Interest rates also pose a huge threat. JPMorgan CFO Marianne Lake said last month that a two-percentage-point rise in rates could cause $15 billion in losses in the value of the bank's bond portfolio. Even though rising net-interest income would offset some of those losses, the potential for future disruptions when the Federal Reserve starts cutting back on its bond purchases under quantitative easing is huge. Wells has a smaller bond portfolio but could suffer proportionately more because of its smaller capital base. In combination with fee-driven income declines from slower mortgage activity, the impact could be large, and that's a big part of why investors are expecting falling year-over-year revenue and net income.

In the JPMorgan earnings report, look at the results of each of the bank's business lines. Where profits and losses come from should give you insight about the prospects not just for JPMorgan but for many of its peers as well, and the way investors take the news could define the Dow's direction for the rest of 2013 and beyond.

Is JPMorgan the right bank for your portfolio
Bank stocks have soared over the past few years, and surprisingly, bargains of a lifetime are still available. But you need to know where to look to find good bank-stock deals. The Motley Fool's new report "Finding the Next Bank Stock Home Run" will show you how and where to find the best banks available. It's completely free -- click here to get started.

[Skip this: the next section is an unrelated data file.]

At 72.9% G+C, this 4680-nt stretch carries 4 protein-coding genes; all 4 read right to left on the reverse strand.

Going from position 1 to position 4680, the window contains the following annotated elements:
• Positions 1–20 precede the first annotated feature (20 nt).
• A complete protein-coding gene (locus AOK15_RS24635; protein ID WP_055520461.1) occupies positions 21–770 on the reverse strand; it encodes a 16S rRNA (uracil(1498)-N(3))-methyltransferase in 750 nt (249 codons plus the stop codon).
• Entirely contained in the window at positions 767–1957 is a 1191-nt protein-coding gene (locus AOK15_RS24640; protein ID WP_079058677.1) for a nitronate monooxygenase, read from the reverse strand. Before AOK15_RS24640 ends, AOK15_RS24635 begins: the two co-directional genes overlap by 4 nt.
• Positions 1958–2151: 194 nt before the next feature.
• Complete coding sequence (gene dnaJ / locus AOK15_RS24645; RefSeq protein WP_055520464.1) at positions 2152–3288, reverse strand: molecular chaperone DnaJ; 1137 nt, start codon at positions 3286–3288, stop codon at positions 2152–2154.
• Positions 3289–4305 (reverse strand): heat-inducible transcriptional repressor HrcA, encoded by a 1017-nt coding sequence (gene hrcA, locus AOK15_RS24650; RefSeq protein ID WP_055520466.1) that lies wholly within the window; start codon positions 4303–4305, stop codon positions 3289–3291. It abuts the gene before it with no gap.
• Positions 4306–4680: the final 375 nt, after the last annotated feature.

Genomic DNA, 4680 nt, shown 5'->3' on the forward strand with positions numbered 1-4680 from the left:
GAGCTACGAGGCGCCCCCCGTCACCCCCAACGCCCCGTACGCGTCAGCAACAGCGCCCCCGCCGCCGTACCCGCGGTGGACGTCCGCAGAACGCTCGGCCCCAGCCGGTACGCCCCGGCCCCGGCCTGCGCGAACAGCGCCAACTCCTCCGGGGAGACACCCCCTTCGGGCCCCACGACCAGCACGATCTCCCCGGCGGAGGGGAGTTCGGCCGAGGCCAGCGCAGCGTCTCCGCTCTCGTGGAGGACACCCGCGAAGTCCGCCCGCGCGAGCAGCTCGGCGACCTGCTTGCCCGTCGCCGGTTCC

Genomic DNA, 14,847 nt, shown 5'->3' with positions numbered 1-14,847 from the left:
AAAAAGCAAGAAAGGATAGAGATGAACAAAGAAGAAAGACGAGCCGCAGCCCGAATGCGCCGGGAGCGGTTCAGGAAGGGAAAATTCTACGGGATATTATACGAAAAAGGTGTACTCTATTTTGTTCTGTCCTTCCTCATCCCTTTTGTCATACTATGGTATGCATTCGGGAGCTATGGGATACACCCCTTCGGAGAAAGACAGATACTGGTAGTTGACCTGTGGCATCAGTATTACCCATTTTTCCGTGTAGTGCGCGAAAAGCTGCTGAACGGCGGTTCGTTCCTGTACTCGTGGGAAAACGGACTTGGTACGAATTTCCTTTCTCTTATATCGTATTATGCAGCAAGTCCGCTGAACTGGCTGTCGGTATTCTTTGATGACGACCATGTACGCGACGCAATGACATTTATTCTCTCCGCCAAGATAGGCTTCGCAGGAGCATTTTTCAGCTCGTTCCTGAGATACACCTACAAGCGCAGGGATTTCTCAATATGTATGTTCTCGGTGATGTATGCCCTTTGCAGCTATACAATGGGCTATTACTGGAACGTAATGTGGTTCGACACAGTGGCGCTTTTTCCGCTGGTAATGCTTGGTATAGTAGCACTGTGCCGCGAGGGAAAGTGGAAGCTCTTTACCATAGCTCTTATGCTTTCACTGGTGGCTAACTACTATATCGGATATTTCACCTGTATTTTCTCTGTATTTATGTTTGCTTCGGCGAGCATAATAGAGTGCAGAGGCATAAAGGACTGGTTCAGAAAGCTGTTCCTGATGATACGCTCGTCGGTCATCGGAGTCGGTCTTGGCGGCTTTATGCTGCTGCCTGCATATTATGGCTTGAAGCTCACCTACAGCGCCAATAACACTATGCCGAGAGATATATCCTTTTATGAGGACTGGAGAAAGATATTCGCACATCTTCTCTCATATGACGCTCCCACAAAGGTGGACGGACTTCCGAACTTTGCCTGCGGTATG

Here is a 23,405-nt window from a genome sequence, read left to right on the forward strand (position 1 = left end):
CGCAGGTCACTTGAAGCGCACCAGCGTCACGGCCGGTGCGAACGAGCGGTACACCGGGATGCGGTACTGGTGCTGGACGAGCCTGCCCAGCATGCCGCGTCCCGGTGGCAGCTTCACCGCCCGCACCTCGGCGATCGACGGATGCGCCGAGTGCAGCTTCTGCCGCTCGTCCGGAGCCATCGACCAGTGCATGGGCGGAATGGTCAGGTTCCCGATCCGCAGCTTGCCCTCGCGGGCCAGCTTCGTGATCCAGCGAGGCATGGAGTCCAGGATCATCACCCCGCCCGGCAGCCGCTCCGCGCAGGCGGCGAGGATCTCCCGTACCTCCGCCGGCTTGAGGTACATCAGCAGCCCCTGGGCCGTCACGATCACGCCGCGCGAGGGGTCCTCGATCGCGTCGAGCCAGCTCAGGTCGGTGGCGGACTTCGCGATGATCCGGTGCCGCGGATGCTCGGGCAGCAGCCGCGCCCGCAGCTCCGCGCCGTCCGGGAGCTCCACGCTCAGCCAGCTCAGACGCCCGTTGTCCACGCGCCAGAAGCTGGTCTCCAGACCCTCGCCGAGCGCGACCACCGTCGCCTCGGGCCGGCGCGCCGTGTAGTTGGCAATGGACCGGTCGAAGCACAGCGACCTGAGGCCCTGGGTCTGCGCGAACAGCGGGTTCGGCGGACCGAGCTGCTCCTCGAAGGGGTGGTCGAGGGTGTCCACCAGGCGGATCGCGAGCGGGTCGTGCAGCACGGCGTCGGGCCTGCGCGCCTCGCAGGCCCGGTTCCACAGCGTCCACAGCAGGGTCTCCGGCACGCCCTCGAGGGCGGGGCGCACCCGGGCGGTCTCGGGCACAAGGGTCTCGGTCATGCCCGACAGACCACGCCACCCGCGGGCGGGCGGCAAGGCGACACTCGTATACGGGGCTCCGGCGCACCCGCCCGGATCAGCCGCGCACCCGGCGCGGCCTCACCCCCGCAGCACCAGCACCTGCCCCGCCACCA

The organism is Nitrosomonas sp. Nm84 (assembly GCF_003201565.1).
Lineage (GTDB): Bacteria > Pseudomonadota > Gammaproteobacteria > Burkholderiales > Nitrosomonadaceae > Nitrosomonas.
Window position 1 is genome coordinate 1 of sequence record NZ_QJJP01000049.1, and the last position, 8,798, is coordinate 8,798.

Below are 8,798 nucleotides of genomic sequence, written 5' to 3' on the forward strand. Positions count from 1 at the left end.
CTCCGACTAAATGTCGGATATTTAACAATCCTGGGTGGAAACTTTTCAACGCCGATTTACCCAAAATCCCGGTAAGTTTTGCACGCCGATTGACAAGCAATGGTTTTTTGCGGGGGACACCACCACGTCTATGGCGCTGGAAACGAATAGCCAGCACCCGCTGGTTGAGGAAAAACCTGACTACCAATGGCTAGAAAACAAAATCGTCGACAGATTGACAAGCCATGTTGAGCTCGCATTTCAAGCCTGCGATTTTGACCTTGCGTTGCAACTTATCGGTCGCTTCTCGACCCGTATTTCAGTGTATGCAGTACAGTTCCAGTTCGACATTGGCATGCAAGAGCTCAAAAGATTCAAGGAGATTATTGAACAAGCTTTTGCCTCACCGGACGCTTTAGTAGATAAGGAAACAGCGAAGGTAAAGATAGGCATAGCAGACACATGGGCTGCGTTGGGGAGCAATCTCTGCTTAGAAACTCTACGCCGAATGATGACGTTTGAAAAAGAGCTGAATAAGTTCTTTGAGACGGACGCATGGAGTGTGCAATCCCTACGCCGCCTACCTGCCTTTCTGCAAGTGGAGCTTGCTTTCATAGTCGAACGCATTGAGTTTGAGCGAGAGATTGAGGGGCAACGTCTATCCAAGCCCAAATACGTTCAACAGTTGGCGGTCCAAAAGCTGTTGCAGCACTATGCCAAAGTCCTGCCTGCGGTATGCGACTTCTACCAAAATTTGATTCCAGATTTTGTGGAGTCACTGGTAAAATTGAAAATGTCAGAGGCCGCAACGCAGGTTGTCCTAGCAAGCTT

Click here to add JPMorgan Chase to My Watchlist, which can find all of our Foolish analysis on it and all your other stocks.


Read/Post Comments (0) | Recommend This Article (0)

Comments from our Foolish Readers

Help us keep this a respectfully Foolish area! This is a place for our readers to discuss, debate, and learn more about the Foolish investing topic you read about above. Help us keep it clean and safe. If you believe a comment is abusive or otherwise violates our Fool's Rules, please report it via the Report this Comment Report this Comment icon found on every comment.

Be the first one to comment on this article.

Sponsored Links

Leaked: Apple's Next Smart Device
(Warning, it may shock you)
The secret is out... experts are predicting 458 million of these types of devices will be sold per year. 1 hyper-growth company stands to rake in maximum profit - and it's NOT Apple. Show me Apple's new smart gizmo!

DocumentId: 2676841, ~/Articles/ArticleHandler.aspx, 8/30/2014 2:19:45 PM

Report This Comment

Use this area to report a comment that you believe is in violation of the community guidelines. Our team will review the entry and take any appropriate action.

Sending report...


Advertisement